After 6 months of living in Mexico, we finally made it to the famous pyramids of Teotihuacan, one of the country's most iconic pre-hispanic sites. Situated less than an hour from CDMX (that is without traffic), this is a must-do for anyone visiting. The scope and expanse of the ancient city is breathtaking, and provides a glimpse into the advances of these cultures. While you can easily visit the site on your own, we opted for a group tour that also included the Basilica of Our Lady of Guadalupe, which is one of the most important pilgrimage sites for Roman Catholics in the world. I had few expectations for the basilica, but was blown away by its size and mid-century modern architecture.
What: Teotihuacan and the Basilica of Our Lady of Guadalupe
Where: Teotihuacan (here), Basilica of Our Lady of Guadalupe (here)
Closest metro station(s): Teotihuacan is only accessible by car or bus, but the basilica is only a few blocks from the La Villa-Basilica metro stop.
When: Teotihuacan (9-5 every day), Basilica ( 6am - 9pm every day, museum closed on Mondays)
How much: Teotihuacan ($70 MXN), Basilica (free)
David and I don't usually spend a lot of food when we travel, but I had read and heard so many wonderful things about El Mural that it went on our "must do" list during our recent weekend trip. We were not disappointed. While this restaurant is by no means expensive for US standards, it gets a $$$ here in Mexico. After tax and tip, our total came to around $36 USD.
El Mural is located in an open roof courtyard just a few blocks south of the zocalo in Puebla City, and it's menu takes you through a journey of Poblano classics (try the cemita cholupa); if you are searching for the best place to try a few different kinds of mole, this is where you come (above: David's chicken enchiladas with three different moles). Not only is the food superb, but the service rivals some of the best establishments we've been to back home.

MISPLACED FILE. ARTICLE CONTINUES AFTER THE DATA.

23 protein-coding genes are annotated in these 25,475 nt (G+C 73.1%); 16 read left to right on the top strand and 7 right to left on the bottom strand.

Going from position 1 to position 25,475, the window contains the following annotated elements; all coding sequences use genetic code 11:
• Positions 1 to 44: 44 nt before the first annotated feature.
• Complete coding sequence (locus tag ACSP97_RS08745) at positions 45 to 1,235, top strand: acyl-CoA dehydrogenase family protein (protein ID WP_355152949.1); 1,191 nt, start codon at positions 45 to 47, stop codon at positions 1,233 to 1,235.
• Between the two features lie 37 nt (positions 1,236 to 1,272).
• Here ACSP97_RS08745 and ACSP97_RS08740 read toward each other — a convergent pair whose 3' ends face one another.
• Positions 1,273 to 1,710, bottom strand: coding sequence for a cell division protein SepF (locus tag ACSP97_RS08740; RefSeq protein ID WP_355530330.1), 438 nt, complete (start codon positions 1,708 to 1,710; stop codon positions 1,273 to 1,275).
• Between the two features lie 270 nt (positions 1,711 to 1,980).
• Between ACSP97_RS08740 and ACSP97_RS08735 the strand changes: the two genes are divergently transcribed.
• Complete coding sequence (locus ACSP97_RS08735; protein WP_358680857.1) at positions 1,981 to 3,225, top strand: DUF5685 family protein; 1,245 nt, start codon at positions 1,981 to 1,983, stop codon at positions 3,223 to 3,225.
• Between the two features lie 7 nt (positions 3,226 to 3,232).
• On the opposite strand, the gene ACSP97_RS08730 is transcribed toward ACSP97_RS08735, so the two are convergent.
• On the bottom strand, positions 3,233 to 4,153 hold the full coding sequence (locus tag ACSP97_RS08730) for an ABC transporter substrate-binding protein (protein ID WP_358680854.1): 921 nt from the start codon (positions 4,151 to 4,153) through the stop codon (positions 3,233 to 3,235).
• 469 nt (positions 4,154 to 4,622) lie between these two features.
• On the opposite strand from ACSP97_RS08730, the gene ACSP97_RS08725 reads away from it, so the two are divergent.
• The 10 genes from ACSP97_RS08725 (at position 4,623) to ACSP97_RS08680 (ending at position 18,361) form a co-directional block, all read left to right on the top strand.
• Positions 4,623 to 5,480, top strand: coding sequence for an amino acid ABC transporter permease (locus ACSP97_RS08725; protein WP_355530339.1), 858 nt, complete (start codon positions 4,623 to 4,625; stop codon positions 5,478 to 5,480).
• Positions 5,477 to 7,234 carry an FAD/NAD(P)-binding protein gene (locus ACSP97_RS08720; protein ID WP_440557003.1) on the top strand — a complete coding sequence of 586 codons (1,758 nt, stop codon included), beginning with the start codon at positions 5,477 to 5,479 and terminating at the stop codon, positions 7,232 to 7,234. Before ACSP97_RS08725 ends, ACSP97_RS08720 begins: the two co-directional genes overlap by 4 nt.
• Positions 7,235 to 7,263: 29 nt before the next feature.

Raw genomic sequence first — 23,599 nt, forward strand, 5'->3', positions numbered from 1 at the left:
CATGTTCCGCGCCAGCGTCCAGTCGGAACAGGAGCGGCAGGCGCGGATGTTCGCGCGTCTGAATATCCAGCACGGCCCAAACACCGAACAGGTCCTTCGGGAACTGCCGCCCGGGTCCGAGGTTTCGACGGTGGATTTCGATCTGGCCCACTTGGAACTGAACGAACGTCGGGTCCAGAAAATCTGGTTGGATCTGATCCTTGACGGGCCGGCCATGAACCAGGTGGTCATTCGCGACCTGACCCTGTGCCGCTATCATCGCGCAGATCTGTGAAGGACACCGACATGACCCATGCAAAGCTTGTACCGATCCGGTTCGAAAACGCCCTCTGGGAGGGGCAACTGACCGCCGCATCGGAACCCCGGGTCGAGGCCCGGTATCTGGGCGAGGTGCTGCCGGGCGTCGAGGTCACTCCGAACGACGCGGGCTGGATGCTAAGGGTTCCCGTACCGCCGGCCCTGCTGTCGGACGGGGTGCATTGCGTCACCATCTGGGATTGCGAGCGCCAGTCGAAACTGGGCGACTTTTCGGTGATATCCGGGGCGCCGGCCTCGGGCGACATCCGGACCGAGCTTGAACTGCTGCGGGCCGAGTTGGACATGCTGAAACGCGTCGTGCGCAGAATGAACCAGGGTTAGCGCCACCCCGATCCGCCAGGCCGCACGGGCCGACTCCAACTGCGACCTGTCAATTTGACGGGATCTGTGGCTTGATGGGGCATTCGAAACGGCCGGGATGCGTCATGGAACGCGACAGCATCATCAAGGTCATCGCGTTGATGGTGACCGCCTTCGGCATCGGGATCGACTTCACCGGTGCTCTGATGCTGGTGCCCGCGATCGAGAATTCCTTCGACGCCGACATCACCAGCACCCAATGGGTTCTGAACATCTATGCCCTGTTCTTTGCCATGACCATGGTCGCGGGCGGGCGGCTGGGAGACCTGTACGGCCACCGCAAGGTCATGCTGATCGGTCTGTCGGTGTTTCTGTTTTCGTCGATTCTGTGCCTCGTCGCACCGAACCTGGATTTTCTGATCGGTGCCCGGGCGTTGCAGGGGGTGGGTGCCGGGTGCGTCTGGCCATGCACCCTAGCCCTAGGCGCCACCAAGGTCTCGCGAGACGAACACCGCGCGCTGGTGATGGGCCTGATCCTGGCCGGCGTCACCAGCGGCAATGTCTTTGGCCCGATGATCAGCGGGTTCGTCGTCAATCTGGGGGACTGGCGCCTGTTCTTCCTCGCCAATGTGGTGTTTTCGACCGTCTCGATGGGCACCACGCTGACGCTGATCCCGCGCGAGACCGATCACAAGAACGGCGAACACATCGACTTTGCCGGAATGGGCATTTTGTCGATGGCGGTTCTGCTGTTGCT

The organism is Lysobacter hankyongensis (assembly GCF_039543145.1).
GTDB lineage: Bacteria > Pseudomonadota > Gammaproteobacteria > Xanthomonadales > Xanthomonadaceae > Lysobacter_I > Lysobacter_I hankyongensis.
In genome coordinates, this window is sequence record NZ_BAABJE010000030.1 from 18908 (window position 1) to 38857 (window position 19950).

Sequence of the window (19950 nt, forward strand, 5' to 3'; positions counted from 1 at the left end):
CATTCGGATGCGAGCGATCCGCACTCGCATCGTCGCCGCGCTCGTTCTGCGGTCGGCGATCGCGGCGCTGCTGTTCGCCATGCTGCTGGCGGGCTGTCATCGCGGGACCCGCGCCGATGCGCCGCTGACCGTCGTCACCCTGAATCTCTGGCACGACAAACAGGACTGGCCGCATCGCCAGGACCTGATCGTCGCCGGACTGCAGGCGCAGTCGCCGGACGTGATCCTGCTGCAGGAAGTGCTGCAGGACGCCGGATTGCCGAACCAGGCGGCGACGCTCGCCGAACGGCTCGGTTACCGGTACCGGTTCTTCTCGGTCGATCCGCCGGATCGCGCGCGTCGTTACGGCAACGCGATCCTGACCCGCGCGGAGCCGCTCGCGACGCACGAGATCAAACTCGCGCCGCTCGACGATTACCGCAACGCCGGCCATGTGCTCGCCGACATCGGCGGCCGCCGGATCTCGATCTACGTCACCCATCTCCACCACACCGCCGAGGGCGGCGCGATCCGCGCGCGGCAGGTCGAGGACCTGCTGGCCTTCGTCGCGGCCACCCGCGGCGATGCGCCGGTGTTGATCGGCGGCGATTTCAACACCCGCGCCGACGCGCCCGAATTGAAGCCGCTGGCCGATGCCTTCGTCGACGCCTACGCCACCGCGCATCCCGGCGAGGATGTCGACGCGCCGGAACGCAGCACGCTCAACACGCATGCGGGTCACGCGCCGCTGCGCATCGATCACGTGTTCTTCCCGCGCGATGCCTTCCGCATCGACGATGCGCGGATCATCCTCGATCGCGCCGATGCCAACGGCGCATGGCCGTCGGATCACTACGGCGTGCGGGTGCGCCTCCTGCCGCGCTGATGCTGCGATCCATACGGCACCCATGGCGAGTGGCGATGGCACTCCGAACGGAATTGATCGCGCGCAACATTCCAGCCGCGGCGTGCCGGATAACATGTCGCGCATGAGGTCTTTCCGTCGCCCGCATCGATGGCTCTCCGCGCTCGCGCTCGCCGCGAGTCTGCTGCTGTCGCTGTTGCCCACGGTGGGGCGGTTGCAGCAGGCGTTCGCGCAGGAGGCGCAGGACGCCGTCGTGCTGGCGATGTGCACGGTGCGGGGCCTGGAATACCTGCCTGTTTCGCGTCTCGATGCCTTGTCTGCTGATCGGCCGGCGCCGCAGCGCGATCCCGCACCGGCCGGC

What: El Mural de los Poblanos
Where: Puebla City, Puebla, just south of the zocalo (here)
When: Every day, 8:00 am - midnight
How much: $$$, most entrees cost around $15 USD
Mexico City doesn't have the extensive network of public libraries that other cities may have, BUT, when they do build a library, they do it right. You won't be disappointed taking some time to visit the Biblioteca Vasconselos to marvel at the modern architecture, or relax on a couch while flipping through a magazine. This 6 story, 2 block long building is the perfect place for a quiet rest during your busy day.
What: Biblioteca Vasconcelos
Where: Buenavista (here)
Closest metro station(s): Buenavista (on either the Metro or Metrobus)
When: Every day, 8:30 - 7:30
How much: FREE
Mexico City can be chaotic at times, so if you are needing a break and a little quiet time, head on over to the tranquil Jardín Botánico in Chapultepec Park.
What: Jardín Botánico del Bosque Chapultepec
Where: Inside Chapultepec Park
Closest metro station(s): Chapultepec (Linea 1) OR Gandhi on Metrobús (Reforma route)
When: Tuesday - Sunday, 10-4 (Closed Mondays)
How much: Free
The gardens are certainly not as big as others I have been to (I'm looking at you South Africa), but they are certainly worth a quick stroll, especially if you are already planning on spending some time in the park. David and I walked through in about 20 minutes, which was a perfect activity to help us relax after a stressful morning dealing with furniture delivery and the bank.
Welcome to my new series! Worth Your Time will be an ongoing series on Finding Normal highlighting activities, sights, experiences, and eats in Mexico City that may not make it into a larger post, but are still 100% worth adding to your itinerary. These quick, and easy to read posts will provide you the basics; What, Where, When, How Much, plus a few of my personal tips in order to help make your planning as easy as possible.
So let's jump in!
Walking enthusiast, and kitchen experimenter currently living out my dream in Mexico City, Mexico.
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